Robots Doing The Jobs Japanese Prefer Not To Do
Hiroko Tabuchi writes in USA Today:
That`s just what the Japanese government has been counting on. A 2007 national technology roadmap by the Trade Ministry calls for 1 million industrial robots to be installed throughout the country by 2025.
A single robot can replace about 10 employees, the roadmap assumes â€” meaning Japan`s future million-robot army of workers could take the place of 10 million humans. That`s about 15% of the current workforce.
“Robots are the cornerstone of Japan`s international competitiveness,” Shunichi Uchiyama, the Trade Ministry`s chief of manufacturing industry policy, said at a recent seminar. “We expect robotics technology to enter even more sectors going forward.”
A little further on in the article,
The Aizu Chuo Hospital spent about some $557,000 installing three of the robots in its waiting rooms to test patients` reactions. The response has been overwhelmingly positive, said spokesman Naoya Narita.
“We feel this is a good division of labor. Robots won`t ever become doctors, but they can be guides and receptionists,” Narita said.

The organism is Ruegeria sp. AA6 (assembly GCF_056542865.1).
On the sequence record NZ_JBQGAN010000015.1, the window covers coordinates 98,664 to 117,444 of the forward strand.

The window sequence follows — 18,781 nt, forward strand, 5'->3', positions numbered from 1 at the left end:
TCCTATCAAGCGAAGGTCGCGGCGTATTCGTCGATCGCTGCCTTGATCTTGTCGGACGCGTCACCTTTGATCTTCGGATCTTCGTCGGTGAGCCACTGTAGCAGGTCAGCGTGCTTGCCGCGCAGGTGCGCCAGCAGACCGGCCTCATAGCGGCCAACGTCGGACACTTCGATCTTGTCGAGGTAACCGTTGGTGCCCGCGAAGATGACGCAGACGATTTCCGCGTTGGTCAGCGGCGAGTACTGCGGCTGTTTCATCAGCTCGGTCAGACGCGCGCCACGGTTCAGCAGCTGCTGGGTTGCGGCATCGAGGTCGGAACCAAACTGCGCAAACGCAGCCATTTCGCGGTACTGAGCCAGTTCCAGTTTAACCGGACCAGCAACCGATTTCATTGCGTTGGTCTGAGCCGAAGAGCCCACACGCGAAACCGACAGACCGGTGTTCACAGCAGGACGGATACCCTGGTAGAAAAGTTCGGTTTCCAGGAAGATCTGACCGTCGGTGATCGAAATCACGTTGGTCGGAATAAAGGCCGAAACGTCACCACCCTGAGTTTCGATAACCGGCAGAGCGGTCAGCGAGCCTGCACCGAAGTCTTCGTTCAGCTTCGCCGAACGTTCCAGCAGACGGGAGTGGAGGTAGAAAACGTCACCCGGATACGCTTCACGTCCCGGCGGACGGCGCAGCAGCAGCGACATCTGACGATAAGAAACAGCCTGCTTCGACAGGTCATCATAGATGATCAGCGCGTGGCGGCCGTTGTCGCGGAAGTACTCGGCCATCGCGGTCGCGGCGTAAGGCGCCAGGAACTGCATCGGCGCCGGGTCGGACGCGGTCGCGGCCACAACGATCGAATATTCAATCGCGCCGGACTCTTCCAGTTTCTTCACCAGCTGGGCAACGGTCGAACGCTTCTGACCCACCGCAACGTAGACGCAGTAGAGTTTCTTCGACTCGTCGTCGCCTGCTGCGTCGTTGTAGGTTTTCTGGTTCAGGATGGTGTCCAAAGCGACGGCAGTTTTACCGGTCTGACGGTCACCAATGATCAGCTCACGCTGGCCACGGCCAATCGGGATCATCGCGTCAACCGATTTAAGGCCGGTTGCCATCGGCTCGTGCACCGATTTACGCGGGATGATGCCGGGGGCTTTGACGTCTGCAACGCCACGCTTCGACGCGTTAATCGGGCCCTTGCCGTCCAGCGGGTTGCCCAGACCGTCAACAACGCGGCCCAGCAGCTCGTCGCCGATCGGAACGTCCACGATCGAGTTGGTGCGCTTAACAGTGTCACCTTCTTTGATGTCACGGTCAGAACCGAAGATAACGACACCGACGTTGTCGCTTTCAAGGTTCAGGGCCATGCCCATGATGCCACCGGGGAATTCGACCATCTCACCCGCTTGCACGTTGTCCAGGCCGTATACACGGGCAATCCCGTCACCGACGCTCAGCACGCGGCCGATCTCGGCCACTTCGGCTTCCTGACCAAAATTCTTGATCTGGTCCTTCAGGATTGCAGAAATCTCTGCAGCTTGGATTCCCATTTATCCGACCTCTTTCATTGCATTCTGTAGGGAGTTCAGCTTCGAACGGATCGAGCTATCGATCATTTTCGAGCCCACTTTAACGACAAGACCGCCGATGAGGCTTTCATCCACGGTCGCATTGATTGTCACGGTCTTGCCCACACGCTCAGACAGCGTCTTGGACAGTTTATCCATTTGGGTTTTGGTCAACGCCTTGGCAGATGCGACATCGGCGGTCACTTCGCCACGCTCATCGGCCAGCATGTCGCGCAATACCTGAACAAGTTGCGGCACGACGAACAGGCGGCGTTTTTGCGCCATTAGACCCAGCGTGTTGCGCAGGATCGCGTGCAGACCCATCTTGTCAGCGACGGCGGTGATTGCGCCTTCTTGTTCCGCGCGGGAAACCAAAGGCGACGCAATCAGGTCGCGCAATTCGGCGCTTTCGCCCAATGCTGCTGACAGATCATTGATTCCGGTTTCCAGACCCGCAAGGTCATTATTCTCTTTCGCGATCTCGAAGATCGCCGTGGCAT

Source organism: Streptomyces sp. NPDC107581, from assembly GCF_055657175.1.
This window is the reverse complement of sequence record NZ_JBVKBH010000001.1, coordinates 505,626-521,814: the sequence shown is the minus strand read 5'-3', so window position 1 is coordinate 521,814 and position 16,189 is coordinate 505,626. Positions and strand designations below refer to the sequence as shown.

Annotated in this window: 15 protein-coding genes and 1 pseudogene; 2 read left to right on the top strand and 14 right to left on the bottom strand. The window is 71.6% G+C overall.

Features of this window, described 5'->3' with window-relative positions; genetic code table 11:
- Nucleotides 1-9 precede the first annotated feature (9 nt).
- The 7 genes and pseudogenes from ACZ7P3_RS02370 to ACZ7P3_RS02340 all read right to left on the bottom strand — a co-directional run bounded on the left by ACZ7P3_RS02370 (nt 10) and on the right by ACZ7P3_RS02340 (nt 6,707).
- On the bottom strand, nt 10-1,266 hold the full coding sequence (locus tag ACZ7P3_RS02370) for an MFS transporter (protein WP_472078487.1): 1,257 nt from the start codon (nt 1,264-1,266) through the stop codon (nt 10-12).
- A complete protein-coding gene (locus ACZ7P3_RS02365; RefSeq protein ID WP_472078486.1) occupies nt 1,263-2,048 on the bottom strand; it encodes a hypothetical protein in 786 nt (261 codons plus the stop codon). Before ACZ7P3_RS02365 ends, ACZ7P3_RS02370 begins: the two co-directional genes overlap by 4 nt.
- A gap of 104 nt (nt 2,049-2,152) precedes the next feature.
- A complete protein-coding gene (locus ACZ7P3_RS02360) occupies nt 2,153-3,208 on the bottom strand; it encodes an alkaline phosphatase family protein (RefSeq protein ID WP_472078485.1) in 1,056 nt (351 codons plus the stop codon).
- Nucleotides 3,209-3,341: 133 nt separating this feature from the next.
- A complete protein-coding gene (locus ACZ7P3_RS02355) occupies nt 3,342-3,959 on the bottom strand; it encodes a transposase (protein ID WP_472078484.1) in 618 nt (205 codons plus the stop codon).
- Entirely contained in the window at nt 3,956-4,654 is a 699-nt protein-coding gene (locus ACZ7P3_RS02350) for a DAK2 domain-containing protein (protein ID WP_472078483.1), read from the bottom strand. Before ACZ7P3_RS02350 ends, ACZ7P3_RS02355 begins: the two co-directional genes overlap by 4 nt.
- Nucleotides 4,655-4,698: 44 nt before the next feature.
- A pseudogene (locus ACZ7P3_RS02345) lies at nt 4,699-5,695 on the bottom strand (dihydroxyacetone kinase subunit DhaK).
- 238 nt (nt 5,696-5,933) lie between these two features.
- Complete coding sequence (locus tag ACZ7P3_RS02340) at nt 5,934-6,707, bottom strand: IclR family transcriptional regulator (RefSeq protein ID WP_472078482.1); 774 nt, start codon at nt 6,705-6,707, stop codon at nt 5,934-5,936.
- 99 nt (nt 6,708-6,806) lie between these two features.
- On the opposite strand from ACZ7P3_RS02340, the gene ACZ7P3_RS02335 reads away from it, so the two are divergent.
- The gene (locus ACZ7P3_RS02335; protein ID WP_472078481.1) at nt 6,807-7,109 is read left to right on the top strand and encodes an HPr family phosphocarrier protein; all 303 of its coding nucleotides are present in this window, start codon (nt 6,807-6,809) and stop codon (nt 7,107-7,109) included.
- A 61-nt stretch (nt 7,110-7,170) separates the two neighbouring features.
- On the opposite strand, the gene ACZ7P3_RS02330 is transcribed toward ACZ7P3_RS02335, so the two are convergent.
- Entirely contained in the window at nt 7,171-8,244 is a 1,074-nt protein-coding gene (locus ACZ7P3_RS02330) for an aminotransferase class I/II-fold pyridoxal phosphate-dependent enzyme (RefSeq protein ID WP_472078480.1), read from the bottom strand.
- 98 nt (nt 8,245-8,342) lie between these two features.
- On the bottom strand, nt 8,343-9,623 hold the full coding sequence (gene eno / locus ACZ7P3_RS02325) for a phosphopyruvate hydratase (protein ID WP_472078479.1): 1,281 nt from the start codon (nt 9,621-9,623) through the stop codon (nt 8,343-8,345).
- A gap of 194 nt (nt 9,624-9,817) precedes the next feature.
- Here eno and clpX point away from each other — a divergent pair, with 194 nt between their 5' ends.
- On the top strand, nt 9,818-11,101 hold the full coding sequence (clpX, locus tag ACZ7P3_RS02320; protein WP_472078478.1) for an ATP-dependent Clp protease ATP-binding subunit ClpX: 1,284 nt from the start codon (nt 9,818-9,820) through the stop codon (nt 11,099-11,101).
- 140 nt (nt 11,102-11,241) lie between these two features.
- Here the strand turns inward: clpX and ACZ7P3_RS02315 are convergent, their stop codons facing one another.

The article didn`t mention that one of the major reasons for Japanese advancement in robotics is that immigration is taboo in Japan – and wealth is far more evenly held than in the US. Japan has been advancing faster than the US in the key metric of productivity per worker.
The thing is, something similar could be happening in the USA. If Iowa, Minnesota and North Dakota were independent countries, they would exceed the math/science test scores of any far Eastern country. Traditionally, Japan has excelled not in huge innovations, but in refining technologies developed elsewhere. There simply is no Japanese equivalent of Kary Mullis, creating a whole new industry with a single major invention. Still, the insane policies of the lawyers, real estate, and financial interests that run America are allowing nations like Japan a chance to catch up with the US.
If the economics of immigration were really examined accurately, it would be obvious that Japan is taking the better long term strategy – and that the US with its great natural resources would have even more attractive options for creating a viable, technologically advanced economy. The same techniques that automate care of the elderly in Japan could be used to automate the picking of lettuce, construction and landscaping tasks dependent on illegal alien labor. This could have been done for a faction of the trillions of dollars wasted on foreign and domestic adventures.
If the US were to get back on track economically, the 20 million illegal aliens brought to the US by its corrupt and decadent wealthy could be repatriated largely voluntarily by relatively small cash inducements paid by expropriating the employers of illegal aliens and from those that have benefited indirectly from illegal immigration – property owners and investors.